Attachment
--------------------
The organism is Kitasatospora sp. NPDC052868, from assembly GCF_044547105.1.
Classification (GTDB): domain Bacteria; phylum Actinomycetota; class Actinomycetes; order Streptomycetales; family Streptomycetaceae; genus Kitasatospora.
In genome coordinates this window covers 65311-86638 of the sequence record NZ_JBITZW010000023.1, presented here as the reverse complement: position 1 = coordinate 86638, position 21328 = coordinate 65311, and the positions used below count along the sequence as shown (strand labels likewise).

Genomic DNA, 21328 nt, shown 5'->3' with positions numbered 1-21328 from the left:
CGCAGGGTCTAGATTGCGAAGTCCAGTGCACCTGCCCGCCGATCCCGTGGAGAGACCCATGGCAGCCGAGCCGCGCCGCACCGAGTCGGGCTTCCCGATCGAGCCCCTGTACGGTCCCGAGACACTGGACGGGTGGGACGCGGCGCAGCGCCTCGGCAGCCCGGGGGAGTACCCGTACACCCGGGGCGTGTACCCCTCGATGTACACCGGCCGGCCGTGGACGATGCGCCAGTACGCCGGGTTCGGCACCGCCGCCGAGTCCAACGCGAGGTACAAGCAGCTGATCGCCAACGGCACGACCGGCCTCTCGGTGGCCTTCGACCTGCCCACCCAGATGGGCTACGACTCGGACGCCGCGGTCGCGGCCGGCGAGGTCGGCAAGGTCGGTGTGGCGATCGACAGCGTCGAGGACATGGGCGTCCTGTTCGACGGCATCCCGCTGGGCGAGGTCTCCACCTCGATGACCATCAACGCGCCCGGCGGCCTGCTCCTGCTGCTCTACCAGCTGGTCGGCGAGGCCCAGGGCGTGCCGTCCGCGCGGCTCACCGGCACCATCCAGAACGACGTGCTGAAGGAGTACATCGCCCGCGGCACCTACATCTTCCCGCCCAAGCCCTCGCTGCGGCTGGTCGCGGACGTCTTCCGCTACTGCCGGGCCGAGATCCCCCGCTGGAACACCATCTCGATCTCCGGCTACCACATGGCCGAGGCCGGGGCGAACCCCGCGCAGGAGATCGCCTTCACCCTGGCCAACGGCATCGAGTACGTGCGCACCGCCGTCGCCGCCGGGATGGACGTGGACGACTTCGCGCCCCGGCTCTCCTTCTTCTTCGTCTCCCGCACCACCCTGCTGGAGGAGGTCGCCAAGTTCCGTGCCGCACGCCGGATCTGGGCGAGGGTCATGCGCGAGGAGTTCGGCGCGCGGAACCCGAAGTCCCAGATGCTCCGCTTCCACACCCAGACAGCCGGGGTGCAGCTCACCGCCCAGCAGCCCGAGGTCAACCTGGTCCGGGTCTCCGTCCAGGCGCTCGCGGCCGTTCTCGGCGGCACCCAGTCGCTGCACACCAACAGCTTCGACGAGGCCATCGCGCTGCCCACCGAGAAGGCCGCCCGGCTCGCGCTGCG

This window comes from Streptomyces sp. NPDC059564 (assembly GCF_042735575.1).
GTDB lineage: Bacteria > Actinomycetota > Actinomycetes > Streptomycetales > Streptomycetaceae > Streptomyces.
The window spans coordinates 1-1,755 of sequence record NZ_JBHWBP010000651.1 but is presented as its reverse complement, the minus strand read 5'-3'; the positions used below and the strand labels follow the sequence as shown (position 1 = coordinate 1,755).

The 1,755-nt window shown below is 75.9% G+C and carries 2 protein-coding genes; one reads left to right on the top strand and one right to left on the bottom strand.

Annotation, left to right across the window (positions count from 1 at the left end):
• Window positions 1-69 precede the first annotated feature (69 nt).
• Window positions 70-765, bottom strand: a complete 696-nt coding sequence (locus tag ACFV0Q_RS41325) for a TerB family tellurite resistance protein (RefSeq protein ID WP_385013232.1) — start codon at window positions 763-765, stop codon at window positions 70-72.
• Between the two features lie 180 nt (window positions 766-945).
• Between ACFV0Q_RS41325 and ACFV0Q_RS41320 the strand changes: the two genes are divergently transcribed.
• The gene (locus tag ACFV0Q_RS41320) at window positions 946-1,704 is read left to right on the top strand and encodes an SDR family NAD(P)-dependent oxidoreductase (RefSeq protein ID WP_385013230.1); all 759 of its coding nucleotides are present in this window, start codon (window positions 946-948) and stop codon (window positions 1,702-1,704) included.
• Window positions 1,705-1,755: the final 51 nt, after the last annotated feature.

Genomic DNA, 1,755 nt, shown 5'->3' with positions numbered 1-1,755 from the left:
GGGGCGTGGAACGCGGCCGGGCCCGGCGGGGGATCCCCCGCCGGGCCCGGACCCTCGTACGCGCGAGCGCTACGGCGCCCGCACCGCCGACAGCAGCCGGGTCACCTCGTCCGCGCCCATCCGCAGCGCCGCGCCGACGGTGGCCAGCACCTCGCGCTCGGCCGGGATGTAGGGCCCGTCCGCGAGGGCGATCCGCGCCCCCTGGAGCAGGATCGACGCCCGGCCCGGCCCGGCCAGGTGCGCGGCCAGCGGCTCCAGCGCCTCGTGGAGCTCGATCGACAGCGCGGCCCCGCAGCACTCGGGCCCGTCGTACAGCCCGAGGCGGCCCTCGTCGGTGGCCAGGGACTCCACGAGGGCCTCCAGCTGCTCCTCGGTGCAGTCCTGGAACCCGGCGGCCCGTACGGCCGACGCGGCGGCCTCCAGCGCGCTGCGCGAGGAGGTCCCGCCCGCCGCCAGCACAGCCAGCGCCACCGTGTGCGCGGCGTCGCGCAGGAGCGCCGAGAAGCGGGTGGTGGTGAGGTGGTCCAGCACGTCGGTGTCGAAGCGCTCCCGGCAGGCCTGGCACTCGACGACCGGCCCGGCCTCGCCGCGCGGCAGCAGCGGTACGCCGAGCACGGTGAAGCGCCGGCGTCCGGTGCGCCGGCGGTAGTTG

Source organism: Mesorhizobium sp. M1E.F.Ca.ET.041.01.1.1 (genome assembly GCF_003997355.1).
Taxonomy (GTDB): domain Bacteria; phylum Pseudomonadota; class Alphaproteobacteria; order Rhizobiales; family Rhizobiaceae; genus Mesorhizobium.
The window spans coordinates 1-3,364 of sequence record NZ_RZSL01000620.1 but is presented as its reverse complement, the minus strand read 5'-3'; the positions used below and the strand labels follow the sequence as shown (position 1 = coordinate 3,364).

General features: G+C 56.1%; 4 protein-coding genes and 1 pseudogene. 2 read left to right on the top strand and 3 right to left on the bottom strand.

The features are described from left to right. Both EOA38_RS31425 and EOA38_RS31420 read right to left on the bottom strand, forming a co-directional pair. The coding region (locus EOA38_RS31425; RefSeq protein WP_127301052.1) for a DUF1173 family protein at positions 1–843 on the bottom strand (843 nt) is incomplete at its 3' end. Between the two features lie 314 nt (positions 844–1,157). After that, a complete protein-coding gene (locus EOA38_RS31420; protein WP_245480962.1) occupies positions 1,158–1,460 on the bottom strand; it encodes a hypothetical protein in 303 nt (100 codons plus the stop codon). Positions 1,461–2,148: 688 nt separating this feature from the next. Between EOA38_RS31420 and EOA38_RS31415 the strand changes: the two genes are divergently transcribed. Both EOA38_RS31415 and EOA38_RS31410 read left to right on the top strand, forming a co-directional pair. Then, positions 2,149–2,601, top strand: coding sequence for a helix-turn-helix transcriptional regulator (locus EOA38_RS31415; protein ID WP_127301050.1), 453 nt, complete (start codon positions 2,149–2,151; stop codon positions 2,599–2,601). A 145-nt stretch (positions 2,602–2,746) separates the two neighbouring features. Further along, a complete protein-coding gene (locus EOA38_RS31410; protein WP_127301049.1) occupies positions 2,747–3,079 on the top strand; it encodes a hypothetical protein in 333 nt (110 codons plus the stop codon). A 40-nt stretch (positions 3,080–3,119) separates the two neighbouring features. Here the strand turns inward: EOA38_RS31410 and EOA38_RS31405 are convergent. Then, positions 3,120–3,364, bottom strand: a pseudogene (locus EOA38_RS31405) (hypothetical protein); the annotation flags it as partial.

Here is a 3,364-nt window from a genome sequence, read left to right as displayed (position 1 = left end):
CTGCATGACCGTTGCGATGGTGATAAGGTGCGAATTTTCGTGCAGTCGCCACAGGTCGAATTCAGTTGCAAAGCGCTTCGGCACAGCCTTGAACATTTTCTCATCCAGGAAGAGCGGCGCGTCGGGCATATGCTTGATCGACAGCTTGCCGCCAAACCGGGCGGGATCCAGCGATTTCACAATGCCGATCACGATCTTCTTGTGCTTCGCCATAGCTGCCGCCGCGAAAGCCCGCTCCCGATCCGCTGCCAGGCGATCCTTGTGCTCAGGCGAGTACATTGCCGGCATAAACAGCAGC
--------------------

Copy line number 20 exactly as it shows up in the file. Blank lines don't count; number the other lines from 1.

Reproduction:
Taxonomy (GTDB): domain Bacteria; phylum Pseudomonadota; class Alphaproteobacteria; order Rhizobiales; family Rhizobiaceae; genus Mesorhizobium.